After leaving Nacogdoches, we drove on to Henderson where a friend and fellow cancer survivor we met in Houston lives. We set up camp, then drove over to their house. We visited a bit, then Dave and Reba took us to the "Cotton Patch" restaurant where we were able to order just about anything we wanted. They had a great menu and we all ended up getting really large salads. They were so good and we enjoyed them. After dinner we returned to their home and visited till 9:30. Since they both had to work the next day, we didn't want to keep them up too late.

We left Henderson Wednesday morning and drove across the rest of Texas and Louisiana. We ended up in Vicksburg, Mississippi, for the night, camping at Rivertown Campground, south of town. We did go visit the two casinos closest to the camp. It was the strangest experience we have ever had in a casino. The parking lots were virtually empty and so few people were in the place. We got $5 in free play money and that is all we spent. We left there and went to the other casino across the parking lot and it was a little bit busier. But the slots were just as tight. We spent a couple dollars then left. It doesn't make sense. They won't get people in if they don't let them win a bit. Seems to me someone would wisen up and let people win. Then the parking lot would be full, the hotel full, the restaurants full and people spending money. But I won't be back if they don't loosen the slots. Apparently we aren't the only ones who feel that way.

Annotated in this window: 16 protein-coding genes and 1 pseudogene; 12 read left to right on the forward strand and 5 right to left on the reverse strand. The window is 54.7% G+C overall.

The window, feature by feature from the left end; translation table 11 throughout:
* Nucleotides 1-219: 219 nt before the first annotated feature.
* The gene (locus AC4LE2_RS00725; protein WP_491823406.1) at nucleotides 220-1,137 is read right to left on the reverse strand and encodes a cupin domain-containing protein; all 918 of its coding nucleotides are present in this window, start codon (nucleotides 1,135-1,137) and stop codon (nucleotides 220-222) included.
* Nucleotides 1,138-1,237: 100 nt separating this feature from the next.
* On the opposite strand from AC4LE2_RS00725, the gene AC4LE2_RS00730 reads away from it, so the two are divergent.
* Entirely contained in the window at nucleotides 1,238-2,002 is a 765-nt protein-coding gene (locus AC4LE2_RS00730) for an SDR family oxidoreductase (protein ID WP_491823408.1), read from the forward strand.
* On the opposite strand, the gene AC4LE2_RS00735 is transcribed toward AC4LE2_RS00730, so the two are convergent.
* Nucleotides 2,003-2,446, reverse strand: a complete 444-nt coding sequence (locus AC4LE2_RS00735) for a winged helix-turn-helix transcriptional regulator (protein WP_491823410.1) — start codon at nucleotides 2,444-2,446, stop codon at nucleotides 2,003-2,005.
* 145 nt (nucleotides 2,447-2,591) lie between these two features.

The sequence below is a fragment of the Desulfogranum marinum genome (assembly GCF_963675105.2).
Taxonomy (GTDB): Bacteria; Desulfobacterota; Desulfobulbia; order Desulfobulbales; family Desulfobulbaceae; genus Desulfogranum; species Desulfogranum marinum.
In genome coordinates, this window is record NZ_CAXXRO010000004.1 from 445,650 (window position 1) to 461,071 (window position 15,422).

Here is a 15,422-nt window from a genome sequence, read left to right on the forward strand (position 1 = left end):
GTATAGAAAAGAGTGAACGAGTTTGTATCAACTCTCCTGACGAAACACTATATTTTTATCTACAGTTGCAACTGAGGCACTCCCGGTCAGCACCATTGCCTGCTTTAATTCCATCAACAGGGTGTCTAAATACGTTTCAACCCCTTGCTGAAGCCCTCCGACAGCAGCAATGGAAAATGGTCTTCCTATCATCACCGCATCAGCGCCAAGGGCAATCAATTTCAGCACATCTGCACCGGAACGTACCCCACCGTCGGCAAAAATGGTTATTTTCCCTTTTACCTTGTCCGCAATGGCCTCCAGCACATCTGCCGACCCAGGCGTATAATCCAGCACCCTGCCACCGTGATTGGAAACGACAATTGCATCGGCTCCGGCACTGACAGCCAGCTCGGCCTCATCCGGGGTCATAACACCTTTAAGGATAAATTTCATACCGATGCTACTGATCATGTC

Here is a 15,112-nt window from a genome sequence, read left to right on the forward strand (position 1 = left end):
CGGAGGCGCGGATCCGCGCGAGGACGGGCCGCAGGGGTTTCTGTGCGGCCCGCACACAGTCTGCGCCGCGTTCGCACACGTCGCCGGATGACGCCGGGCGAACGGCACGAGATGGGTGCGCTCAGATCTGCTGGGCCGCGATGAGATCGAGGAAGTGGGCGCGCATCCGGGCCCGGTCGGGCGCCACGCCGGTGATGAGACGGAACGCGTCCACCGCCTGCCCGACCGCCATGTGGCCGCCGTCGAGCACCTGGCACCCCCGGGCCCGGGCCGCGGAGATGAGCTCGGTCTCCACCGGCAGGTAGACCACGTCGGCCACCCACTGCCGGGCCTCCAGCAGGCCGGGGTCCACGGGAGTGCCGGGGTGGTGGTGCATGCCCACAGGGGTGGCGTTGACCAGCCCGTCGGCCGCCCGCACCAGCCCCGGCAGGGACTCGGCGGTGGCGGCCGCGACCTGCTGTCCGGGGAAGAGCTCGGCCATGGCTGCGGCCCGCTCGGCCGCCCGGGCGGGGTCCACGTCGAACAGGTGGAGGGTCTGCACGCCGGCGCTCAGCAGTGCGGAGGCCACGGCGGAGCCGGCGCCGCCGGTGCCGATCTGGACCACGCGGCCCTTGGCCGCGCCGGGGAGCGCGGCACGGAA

Yesterday we drove on across Mississippi and into Alabama. There was the threat of severe weather later in the day and into Friday, so we wanted to get to our next mark.We are camped at Tannehill Iron Works State Historical Park. It was a bit of a trick getting in here, but we made it. Tannehill was and iron forge active during the Civil War, producing ordinance and other items for the Confederacy. It was destroyed when Wilson and his men burned it to the ground just before the end of the War. It has been partially restored and the furnace actually blasted once again in a historical reinactment witnessed by thousands of people. There is a museum on the grounds and many cabins and other structures of the period have been moved here to form a very informative historical park. We visited the museum and other structures on the grounds today, including a grist mill, church, school, and pioneer farm.

Tomorrow we once again hit the road on our way to see our kids and grandkids!

Till next time. . .